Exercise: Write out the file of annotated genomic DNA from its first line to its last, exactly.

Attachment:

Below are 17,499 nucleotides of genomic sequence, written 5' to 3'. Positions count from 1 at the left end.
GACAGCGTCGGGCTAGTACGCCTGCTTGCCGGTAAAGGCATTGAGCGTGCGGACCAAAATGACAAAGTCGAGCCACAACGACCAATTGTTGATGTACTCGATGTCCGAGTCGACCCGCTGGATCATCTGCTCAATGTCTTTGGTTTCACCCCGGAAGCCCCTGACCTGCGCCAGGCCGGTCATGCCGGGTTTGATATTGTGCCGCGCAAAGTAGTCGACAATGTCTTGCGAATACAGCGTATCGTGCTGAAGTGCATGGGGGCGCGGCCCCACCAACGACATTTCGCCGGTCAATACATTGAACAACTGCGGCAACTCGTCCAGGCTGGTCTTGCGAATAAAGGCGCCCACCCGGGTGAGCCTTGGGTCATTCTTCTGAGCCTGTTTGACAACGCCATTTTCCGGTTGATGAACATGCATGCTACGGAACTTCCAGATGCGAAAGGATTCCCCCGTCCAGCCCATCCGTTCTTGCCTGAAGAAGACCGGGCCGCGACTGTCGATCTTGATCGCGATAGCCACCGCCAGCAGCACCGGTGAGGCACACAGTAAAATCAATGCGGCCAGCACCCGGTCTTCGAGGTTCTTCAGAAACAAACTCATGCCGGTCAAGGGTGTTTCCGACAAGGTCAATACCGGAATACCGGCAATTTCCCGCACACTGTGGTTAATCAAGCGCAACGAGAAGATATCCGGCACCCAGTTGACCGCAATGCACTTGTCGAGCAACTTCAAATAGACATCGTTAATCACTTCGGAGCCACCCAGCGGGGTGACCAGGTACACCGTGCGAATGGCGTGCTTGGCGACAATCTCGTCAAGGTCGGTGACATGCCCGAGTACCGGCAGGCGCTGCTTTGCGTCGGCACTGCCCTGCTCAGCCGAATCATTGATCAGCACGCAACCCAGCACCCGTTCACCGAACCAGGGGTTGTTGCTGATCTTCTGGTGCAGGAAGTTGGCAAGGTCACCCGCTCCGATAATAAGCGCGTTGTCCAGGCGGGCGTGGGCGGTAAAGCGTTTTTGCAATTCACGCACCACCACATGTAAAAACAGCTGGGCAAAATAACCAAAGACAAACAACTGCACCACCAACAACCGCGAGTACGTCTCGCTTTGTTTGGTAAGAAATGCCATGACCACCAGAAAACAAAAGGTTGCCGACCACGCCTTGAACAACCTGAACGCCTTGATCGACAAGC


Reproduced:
Below are 17,499 nucleotides of genomic sequence, written 5' to 3'. Positions count from 1 at the left end.
GACAGCGTCGGGCTAGTACGCCTGCTTGCCGGTAAAGGCATTGAGCGTGCGGACCAAAATGACAAAGTCGAGCCACAACGACCAATTGTTGATGTACTCGATGTCCGAGTCGACCCGCTGGATCATCTGCTCAATGTCTTTGGTTTCACCCCGGAAGCCCCTGACCTGCGCCAGGCCGGTCATGCCGGGTTTGATATTGTGCCGCGCAAAGTAGTCGACAATGTCTTGCGAATACAGCGTATCGTGCTGAAGTGCATGGGGGCGCGGCCCCACCAACGACATTTCGCCGGTCAATACATTGAACAACTGCGGCAACTCGTCCAGGCTGGTCTTGCGAATAAAGGCGCCCACCCGGGTGAGCCTTGGGTCATTCTTCTGAGCCTGTTTGACAACGCCATTTTCCGGTTGATGAACATGCATGCTACGGAACTTCCAGATGCGAAAGGATTCCCCCGTCCAGCCCATCCGTTCTTGCCTGAAGAAGACCGGGCCGCGACTGTCGATCTTGATCGCGATAGCCACCGCCAGCAGCACCGGTGAGGCACACAGTAAAATCAATGCGGCCAGCACCCGGTCTTCGAGGTTCTTCAGAAACAAACTCATGCCGGTCAAGGGTGTTTCCGACAAGGTCAATACCGGAATACCGGCAATTTCCCGCACACTGTGGTTAATCAAGCGCAACGAGAAGATATCCGGCACCCAGTTGACCGCAATGCACTTGTCGAGCAACTTCAAATAGACATCGTTAATCACTTCGGAGCCACCCAGCGGGGTGACCAGGTACACCGTGCGAATGGCGTGCTTGGCGACAATCTCGTCAAGGTCGGTGACATGCCCGAGTACCGGCAGGCGCTGCTTTGCGTCGGCACTGCCCTGCTCAGCCGAATCATTGATCAGCACGCAACCCAGCACCCGTTCACCGAACCAGGGGTTGTTGCTGATCTTCTGGTGCAGGAAGTTGGCAAGGTCACCCGCTCCGATAATAAGCGCGTTGTCCAGGCGGGCGTGGGCGGTAAAGCGTTTTTGCAATTCACGCACCACCACATGTAAAAACAGCTGGGCAAAATAACCAAAGACAAACAACTGCACCACCAACAACCGCGAGTACGTCTCGCTTTGTTTGGTAAGAAATGCCATGACCACCAGAAAACAAAAGGTTGCCGACCACGCCTTGAACAACCTGAACGCCTTGATCGACAAGC